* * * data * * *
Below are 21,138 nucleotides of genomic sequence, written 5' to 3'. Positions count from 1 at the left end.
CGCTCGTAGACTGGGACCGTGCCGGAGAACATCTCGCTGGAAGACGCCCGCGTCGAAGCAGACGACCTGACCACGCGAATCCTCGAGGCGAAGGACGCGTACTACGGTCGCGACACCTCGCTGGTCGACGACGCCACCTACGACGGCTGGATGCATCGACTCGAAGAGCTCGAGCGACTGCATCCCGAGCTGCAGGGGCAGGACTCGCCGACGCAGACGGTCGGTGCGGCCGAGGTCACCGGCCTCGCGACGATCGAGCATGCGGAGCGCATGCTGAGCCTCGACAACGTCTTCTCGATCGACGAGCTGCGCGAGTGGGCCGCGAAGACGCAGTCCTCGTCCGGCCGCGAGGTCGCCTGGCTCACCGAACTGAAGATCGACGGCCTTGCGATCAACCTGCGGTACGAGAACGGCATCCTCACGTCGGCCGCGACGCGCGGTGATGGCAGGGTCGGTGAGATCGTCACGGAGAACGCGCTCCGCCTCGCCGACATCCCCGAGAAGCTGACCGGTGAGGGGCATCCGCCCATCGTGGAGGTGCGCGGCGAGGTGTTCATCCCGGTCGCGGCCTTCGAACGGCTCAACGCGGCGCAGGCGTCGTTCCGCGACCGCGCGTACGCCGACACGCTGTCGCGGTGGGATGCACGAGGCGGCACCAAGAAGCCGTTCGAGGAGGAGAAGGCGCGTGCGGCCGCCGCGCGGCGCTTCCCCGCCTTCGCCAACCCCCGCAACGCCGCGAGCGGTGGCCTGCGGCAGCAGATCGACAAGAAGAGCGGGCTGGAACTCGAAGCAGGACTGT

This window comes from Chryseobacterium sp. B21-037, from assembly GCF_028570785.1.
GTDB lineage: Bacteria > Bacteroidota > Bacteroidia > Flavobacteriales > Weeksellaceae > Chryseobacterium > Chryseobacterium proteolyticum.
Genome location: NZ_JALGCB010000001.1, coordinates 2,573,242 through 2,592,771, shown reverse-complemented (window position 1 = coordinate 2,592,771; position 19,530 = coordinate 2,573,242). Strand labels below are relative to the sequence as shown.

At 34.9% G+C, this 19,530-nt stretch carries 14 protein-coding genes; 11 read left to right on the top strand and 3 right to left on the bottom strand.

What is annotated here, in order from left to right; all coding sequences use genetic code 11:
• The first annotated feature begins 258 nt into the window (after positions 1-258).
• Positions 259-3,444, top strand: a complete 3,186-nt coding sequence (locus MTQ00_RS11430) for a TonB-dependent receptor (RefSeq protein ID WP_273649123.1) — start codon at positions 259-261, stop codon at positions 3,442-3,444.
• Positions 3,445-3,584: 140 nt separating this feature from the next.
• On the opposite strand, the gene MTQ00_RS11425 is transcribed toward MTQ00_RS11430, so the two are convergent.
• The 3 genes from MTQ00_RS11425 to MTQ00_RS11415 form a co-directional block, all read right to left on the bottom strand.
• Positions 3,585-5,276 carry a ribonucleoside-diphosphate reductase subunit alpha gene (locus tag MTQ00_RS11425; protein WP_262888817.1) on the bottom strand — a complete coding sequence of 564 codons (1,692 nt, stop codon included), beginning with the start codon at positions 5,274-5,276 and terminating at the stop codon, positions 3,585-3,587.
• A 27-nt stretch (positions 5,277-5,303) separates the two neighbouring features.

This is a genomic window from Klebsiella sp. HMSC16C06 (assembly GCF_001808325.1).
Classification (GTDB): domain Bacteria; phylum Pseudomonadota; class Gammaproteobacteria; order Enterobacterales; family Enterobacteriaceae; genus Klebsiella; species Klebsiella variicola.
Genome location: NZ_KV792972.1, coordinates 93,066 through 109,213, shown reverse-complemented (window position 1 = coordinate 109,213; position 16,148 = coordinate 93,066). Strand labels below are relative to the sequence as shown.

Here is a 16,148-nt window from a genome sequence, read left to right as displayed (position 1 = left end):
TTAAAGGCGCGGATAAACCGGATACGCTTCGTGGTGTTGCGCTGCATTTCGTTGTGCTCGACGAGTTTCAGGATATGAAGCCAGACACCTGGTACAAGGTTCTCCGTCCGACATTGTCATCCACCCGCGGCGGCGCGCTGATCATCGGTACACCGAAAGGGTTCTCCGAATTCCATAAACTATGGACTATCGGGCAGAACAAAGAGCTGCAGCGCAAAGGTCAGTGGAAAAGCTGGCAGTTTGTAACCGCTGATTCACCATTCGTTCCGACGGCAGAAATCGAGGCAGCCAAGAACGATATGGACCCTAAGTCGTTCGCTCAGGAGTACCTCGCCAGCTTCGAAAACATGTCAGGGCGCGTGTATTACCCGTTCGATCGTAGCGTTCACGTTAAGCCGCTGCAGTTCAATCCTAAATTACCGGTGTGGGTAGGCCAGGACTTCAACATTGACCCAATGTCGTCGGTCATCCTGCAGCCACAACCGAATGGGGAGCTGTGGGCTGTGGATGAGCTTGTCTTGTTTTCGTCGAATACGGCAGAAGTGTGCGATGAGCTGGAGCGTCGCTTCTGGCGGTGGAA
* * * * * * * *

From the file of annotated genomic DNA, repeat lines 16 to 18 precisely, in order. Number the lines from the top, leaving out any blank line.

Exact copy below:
Classification (GTDB): domain Bacteria; phylum Pseudomonadota; class Gammaproteobacteria; order Enterobacterales; family Enterobacteriaceae; genus Klebsiella; species Klebsiella variicola.
Genome location: NZ_KV792972.1, coordinates 93,066 through 109,213, shown reverse-complemented (window position 1 = coordinate 109,213; position 16,148 = coordinate 93,066). Strand labels below are relative to the sequence as shown.

Here is a 16,148-nt window from a genome sequence, read left to right as displayed (position 1 = left end):